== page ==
(KFVS) - Lawmakers representing the Heartland respond to the airstrikes in Syria in response to the most recent chemical weapon attack.
Sen. Dick Durbin
Illinois Senator Dick Durbin responded to the airstrikes and said, "I supported President Obama's decision to retaliate when Assad first used chemical weapons. The Senate Foreign Relations Committee voted to authorize that action but only two Republican senators would publicly support it, and without congressional support, President Obama did not proceed."
Sen. Durbin also commented on President Trump's authority to use military force without congressional approval.
"President Trump's action still raises the constitutional question of his authority to unilaterally attack another nation without congressional authorization," said Sen. Durbin. "It is time for Congress and the American people to engage in a national debate about that authorization to use military force in Afghanistan, Iraq, Syria, and Yemen."
Sen. Ro Blunt
Missouri Senator Roy Blunt support the decision to join the U.K. and France in the airstrike.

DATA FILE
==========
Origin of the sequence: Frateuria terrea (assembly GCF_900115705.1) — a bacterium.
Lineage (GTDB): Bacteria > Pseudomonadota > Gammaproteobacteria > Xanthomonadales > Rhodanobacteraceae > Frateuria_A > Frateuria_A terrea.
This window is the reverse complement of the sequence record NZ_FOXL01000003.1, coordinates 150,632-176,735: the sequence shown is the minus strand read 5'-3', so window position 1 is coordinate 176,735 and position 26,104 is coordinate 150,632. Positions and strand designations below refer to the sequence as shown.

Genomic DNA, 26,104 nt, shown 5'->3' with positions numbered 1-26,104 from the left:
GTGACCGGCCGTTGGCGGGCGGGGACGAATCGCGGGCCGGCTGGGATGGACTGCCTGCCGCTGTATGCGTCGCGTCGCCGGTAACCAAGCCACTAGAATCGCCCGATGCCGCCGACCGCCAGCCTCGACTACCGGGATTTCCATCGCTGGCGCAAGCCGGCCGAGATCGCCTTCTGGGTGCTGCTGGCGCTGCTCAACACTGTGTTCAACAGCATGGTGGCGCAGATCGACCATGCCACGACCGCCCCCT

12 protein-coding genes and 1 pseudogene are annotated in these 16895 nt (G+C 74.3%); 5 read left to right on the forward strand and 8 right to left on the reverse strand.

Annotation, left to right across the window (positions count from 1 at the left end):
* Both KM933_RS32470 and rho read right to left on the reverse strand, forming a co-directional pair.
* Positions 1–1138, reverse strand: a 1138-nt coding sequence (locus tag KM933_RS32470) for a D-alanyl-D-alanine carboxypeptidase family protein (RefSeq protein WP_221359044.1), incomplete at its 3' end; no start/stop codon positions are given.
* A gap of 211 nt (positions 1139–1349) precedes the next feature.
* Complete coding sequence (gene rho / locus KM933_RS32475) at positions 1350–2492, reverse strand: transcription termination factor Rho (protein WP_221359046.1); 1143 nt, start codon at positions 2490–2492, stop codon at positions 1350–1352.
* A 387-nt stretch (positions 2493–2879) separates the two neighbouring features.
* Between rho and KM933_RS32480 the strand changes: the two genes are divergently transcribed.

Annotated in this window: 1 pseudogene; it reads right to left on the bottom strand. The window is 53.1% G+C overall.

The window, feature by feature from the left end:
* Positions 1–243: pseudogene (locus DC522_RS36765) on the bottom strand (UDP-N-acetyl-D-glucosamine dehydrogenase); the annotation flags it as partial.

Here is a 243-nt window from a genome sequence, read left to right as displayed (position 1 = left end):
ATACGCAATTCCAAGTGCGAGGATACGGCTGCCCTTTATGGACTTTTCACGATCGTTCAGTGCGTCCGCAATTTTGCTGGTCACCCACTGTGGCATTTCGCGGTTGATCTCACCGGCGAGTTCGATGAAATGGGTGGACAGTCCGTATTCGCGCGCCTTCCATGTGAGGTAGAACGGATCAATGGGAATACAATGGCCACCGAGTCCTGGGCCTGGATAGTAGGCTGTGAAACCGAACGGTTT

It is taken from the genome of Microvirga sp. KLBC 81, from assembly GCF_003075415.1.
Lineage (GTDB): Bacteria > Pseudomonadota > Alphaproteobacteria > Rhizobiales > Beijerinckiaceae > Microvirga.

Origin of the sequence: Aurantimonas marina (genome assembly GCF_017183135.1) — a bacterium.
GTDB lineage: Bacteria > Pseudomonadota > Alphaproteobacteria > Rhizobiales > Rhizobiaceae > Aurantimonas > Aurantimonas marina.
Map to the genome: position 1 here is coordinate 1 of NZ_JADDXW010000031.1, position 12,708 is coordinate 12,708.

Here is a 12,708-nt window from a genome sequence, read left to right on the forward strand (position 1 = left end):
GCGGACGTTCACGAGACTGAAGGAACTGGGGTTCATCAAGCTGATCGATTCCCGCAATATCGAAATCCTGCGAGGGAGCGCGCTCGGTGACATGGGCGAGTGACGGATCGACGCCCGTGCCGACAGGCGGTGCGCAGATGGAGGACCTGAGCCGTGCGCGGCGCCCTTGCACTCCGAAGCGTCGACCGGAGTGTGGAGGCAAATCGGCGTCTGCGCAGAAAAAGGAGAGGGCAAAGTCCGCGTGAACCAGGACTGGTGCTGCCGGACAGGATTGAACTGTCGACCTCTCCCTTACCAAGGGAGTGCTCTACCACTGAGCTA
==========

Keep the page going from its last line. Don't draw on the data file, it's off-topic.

"President Trump, along with our allies, organized the right response to Bashar al-Assad's horrific chemical attack," said Sen. Blunt. I commend the swift action on the part of all the military forces that carried out this mission. I support this effort and believe the president has the full authority to take these actions."
Sen. Tammy Duckworth
Illinois Senator Tammy Duckworth also comment on the recent strikes in Syria.
"The world cannot turn a blind eye to the Assad regime's repeated use of illegal chemical weapons against their own people," Said Sen. Duckworth. "Violations of absolute, unquestioned international norms, like the prohibition on the use of chemical weapons, must be confronted by the entire international community."
Sen. Duckworth would also comment on President Trump lack of congressional approval.
"While the President rightly consulted our allies, I am also particularly alarmed that the Trump Administration did not first seek Congressional authorization for these strikes despite having ample time to do so, leaving these strikes on questionable legal ground,' said Sen. Duckworth. "Article I of the Constitution gives Congress the responsibility to authorize military action."